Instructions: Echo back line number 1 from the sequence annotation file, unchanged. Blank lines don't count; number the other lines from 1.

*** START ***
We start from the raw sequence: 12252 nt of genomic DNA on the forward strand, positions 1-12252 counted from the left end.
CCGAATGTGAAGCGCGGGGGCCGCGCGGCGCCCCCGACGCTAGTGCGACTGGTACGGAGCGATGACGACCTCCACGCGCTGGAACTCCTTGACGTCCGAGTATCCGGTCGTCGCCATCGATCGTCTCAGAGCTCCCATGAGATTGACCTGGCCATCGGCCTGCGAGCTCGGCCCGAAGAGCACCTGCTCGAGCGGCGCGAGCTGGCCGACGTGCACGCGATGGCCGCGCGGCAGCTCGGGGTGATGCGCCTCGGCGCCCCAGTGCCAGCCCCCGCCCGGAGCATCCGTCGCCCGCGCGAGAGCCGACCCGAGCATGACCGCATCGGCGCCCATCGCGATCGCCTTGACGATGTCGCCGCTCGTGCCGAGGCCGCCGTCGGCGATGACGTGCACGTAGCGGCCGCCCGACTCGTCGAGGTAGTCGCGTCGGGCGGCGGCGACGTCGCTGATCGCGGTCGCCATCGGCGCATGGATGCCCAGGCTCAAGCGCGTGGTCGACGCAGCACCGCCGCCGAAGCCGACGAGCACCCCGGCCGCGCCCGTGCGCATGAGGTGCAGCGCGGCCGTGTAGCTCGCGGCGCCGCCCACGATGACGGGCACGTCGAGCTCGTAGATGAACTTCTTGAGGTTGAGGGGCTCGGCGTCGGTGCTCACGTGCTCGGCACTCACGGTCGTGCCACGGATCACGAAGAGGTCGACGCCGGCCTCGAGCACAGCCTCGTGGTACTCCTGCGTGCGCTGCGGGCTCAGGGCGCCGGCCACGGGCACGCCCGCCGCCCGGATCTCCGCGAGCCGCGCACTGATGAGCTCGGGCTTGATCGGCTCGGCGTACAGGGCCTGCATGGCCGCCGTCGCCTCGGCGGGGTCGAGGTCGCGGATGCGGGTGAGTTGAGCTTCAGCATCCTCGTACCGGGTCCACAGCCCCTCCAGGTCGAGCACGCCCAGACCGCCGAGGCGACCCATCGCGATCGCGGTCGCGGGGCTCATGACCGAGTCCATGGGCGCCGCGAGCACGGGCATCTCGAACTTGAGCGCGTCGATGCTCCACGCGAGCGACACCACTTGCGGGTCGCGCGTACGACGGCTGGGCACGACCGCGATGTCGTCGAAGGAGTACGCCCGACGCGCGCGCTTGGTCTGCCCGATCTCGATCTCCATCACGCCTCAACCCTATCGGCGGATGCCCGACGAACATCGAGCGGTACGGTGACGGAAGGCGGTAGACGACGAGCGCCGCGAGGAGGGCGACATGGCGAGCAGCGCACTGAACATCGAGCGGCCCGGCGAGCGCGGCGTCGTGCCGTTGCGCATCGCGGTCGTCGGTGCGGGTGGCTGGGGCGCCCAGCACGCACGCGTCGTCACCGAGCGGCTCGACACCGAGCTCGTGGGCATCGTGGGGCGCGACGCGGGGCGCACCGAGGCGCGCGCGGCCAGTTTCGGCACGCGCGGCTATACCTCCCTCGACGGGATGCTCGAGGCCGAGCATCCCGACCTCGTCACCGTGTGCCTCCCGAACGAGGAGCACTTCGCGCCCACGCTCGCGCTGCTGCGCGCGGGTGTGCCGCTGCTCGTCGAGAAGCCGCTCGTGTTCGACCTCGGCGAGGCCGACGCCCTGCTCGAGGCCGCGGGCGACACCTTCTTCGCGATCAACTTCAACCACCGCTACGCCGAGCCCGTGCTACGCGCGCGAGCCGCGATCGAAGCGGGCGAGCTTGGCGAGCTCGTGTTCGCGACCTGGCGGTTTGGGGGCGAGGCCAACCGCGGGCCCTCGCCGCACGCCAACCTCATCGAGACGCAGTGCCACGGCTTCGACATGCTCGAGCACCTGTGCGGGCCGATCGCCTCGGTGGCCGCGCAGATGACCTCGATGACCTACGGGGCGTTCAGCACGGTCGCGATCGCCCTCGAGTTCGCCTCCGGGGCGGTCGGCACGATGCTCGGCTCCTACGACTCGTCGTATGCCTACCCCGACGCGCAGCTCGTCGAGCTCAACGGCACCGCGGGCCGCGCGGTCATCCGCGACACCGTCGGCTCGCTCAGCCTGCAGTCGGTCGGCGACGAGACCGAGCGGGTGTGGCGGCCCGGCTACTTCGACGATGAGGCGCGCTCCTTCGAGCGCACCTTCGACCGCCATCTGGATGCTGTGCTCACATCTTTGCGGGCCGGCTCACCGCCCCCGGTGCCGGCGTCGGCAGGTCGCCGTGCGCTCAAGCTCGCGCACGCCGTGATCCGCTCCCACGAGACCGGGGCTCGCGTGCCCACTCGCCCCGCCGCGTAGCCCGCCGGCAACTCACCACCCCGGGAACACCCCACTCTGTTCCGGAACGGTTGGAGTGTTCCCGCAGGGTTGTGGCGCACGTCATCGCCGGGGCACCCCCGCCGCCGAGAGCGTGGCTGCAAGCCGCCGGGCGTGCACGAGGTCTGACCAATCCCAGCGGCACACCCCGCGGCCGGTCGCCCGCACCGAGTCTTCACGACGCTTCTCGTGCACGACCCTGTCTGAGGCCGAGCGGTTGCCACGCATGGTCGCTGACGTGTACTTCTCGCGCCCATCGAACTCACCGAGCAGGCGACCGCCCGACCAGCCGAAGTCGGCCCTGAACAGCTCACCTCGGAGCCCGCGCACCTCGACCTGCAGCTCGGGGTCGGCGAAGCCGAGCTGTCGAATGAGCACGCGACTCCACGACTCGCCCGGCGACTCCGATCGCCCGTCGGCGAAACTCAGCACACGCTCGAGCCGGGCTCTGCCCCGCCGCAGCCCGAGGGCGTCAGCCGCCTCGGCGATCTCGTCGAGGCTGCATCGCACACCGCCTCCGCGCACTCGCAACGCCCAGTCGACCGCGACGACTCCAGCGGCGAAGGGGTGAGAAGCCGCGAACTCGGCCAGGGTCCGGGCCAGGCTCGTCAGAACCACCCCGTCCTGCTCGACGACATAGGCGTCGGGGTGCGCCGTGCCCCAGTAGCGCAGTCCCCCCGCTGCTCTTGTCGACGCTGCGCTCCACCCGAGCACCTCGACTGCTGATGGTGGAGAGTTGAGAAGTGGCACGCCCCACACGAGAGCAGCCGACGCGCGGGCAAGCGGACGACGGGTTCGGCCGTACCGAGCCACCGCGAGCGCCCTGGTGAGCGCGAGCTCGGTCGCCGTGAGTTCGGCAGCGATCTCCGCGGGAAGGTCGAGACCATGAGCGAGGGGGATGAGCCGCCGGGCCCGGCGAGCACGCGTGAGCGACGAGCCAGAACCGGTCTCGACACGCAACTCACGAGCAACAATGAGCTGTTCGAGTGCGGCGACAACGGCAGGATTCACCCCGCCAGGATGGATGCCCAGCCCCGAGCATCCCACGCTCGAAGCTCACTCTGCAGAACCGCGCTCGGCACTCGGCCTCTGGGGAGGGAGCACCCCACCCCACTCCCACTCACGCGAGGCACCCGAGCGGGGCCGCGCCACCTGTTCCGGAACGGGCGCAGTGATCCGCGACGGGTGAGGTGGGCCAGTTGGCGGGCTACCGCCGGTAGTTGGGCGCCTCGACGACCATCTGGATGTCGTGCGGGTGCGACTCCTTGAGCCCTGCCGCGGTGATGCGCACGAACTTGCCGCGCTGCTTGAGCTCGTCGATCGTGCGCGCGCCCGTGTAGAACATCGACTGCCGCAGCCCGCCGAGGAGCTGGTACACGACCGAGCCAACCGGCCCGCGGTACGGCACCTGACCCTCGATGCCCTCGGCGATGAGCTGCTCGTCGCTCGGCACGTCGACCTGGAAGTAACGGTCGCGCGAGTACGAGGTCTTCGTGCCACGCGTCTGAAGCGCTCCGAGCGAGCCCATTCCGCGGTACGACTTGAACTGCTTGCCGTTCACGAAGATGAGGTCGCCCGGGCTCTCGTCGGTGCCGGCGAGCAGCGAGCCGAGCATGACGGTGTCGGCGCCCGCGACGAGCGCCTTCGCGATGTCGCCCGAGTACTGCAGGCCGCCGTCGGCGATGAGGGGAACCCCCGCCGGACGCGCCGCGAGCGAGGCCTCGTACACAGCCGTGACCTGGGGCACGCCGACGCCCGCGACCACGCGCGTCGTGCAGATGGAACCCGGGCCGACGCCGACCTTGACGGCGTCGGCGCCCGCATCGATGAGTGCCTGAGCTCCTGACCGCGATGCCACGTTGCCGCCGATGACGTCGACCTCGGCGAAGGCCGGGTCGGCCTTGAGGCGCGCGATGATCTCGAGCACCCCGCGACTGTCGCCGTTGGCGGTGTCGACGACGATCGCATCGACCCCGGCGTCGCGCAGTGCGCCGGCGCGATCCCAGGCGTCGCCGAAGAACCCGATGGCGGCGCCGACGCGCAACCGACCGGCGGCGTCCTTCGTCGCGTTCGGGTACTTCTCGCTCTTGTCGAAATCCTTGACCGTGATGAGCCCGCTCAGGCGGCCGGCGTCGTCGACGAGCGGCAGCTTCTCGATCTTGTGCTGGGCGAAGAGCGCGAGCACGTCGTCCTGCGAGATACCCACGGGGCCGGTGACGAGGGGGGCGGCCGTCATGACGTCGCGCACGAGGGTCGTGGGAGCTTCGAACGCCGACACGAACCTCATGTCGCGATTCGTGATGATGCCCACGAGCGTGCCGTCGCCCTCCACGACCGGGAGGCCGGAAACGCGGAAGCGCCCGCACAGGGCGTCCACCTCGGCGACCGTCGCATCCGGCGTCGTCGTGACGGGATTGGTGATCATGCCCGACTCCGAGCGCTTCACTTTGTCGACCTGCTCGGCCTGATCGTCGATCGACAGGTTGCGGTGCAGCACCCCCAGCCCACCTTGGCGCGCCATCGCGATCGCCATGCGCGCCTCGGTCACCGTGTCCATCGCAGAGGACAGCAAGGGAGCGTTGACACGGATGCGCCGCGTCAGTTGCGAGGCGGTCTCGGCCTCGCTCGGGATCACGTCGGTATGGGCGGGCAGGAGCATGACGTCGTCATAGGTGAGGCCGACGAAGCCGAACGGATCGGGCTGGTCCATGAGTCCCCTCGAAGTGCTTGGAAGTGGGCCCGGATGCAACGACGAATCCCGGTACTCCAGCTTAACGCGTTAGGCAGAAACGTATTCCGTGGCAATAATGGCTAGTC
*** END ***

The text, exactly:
We start from the raw sequence: 12252 nt of genomic DNA on the forward strand, positions 1-12252 counted from the left end.